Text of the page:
1) The NLRB is the independent federal agency that enforces labor laws in the private sector. Once sufficient interest has been indicated by the employees (usually by signing union authorization cards), the NLRB conducts elections to determine what union, if any, will represent the employees in collective bargaining. The NLRB also decertifies unions that employees no longer wish to have represent them, issues labor regulations, hears unfair labor practice cases at the agency level, and otherwise administers the NLRA.
Employees may unionize either by signing a sufficient number of authorization cards, by voting in a union during a union representation election, or, in some cases, by the NLRB ordering the employer to bargain with a union. NLRB (The National Labor Relations Board) supervises the union election and certifies the results. The employer cannot interfere in any way with the employees' efforts to form a union.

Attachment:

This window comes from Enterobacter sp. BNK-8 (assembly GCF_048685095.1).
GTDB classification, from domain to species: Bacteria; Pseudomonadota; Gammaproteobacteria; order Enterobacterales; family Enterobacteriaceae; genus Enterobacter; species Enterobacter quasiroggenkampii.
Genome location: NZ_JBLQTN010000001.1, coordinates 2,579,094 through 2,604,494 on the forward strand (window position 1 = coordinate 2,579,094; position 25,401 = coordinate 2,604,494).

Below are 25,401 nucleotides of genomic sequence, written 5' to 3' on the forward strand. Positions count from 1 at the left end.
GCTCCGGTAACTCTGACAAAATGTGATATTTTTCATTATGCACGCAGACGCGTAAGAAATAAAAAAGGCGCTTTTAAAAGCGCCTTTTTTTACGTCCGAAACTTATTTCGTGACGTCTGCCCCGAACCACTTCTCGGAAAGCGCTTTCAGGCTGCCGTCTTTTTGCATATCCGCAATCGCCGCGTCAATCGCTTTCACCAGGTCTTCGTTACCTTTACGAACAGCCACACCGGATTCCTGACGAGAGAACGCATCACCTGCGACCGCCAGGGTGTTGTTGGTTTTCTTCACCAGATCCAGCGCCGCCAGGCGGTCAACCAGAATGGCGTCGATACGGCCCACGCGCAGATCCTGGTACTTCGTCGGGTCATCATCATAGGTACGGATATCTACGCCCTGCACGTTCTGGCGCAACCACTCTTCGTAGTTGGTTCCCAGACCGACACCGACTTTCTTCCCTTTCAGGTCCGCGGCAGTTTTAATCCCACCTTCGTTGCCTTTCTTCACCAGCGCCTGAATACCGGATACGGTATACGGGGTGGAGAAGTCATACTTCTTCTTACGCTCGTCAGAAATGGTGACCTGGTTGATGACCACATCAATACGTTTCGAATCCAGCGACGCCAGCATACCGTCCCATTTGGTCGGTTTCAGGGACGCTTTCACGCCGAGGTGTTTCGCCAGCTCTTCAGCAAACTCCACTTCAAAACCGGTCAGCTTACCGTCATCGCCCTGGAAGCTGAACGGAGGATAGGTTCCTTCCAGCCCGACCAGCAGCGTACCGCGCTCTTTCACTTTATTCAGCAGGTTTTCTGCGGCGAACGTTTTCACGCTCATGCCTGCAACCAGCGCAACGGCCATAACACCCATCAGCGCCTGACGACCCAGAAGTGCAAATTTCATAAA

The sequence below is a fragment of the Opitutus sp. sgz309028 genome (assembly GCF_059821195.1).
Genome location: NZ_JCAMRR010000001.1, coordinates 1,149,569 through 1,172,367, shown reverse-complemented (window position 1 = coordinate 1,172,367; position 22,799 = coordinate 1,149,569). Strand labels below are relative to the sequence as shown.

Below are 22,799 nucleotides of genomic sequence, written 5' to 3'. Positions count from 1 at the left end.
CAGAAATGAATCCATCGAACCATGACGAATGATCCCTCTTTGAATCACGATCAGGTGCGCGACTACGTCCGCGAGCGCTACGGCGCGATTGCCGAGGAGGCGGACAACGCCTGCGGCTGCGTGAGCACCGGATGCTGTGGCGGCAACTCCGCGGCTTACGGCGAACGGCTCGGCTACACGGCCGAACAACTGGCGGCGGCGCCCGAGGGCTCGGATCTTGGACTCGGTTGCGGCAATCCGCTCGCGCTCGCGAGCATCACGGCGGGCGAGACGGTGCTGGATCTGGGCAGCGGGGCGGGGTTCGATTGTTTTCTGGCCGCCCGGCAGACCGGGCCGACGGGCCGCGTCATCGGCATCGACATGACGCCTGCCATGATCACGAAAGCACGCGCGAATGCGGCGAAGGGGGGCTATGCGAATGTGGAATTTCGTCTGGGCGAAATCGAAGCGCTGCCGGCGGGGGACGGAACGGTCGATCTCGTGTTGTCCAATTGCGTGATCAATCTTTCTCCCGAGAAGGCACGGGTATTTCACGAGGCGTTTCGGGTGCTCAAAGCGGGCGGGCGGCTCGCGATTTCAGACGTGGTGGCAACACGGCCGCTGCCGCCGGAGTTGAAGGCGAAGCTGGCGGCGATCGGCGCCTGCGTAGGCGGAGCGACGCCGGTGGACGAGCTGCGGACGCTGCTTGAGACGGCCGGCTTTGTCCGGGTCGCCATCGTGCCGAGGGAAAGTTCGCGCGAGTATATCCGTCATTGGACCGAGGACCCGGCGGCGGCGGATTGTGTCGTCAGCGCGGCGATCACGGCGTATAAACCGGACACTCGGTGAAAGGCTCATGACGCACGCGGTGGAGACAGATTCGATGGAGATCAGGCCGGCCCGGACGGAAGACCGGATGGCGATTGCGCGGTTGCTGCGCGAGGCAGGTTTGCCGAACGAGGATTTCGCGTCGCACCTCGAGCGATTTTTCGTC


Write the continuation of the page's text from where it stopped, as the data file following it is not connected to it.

An interesting phenomenon in the past decade or so has been the unionization or attempted unionization of groups traditionally nonunion.
For instance, since the early 1990s, registered nurses across the country have been seeking to unionize and have been doing so in record numbers. Before that time, nurses had considered unions to be for blue-collar workers, while nurses were considered professionals. One of the first projects President Clinton undertook when he came into office was to ask his wife, Hillary Rodham Clinton, to head up efforts to make health care more accessible and affordable to all. The health industry's response was unprecedented restructuring, and the resulting downsizing, among other things, displaced registered nurses. Registered nurses' perception of unions as being only for blue-collar workers changed, and they began to seek a collective voice purportedly to protect their profession and patient safety.
2) At times, management and labor may differ on whether a particular matter...